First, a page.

The alternative fuel flights save around 174 tons of conventional kerosene every week, according to Lufthansa Cargo. During the summer flight schedule, the initiative achieved a net reduction of 20,250 tons of greenhouse gases. In the upcoming winter flight schedule, from the end of October to the end of March, another 14,175 tons are expected to be diverted from the atmosphere.
All-cargo operator Cargolux last month announced the start of a SAF program, but provided no details about how it works.
British Airways earlier this week demonstrated the capabilities of SAF, powering the airline’s first flight back to the U.S. since border restrictions were lifted, with a 35% blend of SAF. That is the highest level for a commercial trans-Atlantic flight ever, according to London Heathrow Airport. It is urging the U.K. government to introduce a price stability mechanism to foster investment in production, as well as mandate 10% usage by 2030 and at least 50% by 2050.
Air Canada is following the lead of United and FedEx Express (NYSE: FDX), which are investing heavily in carbon capture and sequestration in geologic formations. The carrier said it will work with Carbon Engineering to commercialize its carbon capture technology. The carbon can be stored underground or used to produce ultra-low carbon SAF by combining the CO2 with clean hydrogen, the companies said.
Ahead of COP26, Air Canada, Lufthansa, and United became founding members of the Aviation Climate Taskforce. The non-profit organization, made up of 10 global airlines and the Boston Consulting Group, was established to accelerate research and advance innovation related to emerging decarbonization technologies, including SAF.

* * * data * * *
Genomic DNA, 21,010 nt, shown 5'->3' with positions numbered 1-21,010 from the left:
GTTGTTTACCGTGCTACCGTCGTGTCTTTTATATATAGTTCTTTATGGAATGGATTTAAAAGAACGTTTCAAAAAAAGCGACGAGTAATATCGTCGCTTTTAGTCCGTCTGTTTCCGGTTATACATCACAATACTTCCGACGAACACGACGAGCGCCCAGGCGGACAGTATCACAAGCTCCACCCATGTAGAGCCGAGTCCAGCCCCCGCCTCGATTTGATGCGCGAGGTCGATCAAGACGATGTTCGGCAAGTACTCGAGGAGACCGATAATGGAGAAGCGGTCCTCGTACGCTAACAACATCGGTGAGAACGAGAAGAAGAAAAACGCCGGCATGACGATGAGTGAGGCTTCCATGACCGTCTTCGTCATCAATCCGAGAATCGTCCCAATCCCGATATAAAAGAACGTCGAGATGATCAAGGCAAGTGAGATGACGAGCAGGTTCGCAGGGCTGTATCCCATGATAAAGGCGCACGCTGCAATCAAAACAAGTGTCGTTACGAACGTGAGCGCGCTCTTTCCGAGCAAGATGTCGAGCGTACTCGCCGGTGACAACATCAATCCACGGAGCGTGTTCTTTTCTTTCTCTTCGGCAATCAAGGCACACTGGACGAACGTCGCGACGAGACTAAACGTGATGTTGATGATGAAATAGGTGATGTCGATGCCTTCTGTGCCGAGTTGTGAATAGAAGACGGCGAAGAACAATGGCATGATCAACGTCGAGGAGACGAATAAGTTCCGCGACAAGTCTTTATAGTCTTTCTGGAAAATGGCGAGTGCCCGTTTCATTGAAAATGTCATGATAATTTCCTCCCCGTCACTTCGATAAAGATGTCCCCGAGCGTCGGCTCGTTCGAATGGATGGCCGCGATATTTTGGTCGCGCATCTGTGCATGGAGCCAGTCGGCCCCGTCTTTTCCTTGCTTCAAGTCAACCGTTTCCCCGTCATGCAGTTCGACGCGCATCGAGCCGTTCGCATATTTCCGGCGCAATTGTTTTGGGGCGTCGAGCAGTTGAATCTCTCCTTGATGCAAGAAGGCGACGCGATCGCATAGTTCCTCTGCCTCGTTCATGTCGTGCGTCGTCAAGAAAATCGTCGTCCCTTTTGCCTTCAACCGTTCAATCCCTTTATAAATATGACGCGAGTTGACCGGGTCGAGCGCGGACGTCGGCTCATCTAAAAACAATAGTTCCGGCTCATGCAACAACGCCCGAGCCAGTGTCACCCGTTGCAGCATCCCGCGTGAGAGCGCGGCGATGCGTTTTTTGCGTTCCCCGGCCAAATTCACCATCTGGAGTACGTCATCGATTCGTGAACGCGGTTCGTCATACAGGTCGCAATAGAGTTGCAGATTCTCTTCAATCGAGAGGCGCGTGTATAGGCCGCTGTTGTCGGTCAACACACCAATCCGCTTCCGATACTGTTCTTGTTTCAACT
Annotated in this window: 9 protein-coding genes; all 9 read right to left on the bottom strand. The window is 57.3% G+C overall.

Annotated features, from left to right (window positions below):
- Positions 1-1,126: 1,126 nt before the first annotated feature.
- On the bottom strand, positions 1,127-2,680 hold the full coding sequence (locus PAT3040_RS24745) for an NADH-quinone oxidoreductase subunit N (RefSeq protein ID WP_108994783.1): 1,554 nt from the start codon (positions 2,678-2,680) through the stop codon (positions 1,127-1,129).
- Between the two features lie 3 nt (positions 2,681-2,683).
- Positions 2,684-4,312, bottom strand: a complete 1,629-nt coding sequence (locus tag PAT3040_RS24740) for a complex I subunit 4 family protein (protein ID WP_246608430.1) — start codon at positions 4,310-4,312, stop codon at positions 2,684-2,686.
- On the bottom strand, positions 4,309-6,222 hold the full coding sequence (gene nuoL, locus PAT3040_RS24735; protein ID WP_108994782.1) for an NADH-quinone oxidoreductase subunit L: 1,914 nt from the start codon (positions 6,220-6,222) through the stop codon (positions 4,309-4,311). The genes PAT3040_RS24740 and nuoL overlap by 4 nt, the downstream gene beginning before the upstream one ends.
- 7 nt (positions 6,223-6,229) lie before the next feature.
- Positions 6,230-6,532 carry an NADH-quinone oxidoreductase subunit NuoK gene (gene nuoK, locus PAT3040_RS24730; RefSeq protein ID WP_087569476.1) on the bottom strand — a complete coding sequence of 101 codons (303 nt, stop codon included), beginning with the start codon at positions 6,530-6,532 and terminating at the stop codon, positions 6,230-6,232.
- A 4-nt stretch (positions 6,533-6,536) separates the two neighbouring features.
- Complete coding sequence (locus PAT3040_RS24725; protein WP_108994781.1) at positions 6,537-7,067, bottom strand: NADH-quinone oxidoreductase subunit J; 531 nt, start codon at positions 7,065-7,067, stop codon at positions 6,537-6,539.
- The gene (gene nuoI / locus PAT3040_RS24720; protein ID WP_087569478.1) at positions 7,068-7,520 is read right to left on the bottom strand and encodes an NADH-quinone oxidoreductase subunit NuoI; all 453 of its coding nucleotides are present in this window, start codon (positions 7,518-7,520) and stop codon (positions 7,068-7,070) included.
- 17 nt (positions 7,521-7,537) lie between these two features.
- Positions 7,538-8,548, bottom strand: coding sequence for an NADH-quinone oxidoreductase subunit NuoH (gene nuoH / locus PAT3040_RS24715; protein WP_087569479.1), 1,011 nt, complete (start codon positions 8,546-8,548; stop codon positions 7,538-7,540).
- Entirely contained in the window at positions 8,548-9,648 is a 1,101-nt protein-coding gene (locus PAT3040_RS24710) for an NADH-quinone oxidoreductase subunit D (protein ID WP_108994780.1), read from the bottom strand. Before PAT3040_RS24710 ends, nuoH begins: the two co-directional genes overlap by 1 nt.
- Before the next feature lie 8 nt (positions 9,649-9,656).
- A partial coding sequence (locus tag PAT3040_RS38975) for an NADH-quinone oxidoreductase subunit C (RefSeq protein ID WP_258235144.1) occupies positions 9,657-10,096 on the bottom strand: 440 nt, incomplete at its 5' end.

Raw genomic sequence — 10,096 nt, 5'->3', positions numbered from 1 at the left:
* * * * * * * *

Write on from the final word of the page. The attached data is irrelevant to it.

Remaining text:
Borrowing from bike racers
On Tuesday, Airbus conducted the first long-haul demonstration of formation flight in commercial airspace with two A350 aircraft flying 3 kilometers apart from Toulouse, France, to Montreal. The concept is similar to how bicycle or auto racers tuck close behind another racer to take advantage of a low pressure pocket and expend less energy.
The aircraft manufacturer said more than six tons of CO2 emissions were saved on the trip, confirming the potential for more than a 5% fuel saving on long-haul flights.
The ability for the second plane to closely follow the leader was made possible with new flight control systems developed by Airbus. The systems position the follower aircraft safely in the wake updraft of the leader, allowing it to reduce engine thrust and fuel consumption. The principle can be observed with large migrating birds, such as geese, which fly together in a distinct V-shaped formation.
Airbus officials said they are optimistic that the technology will be deployed for passenger aircraft around the middle of this decade. The operational concept needs to be certified by aviation authorities before airlines can adopt it.
Getting approval in Europe will bear watching. Regulators there have yet to adopt the Single European Sky concept, which IATA says would shorten flight patterns and immediately reduce emissions by 6%. The inefficiency in the current air traffic control system in Europe contributes 10% to 12% in excess fuel use and CO2 emissions, according to the group.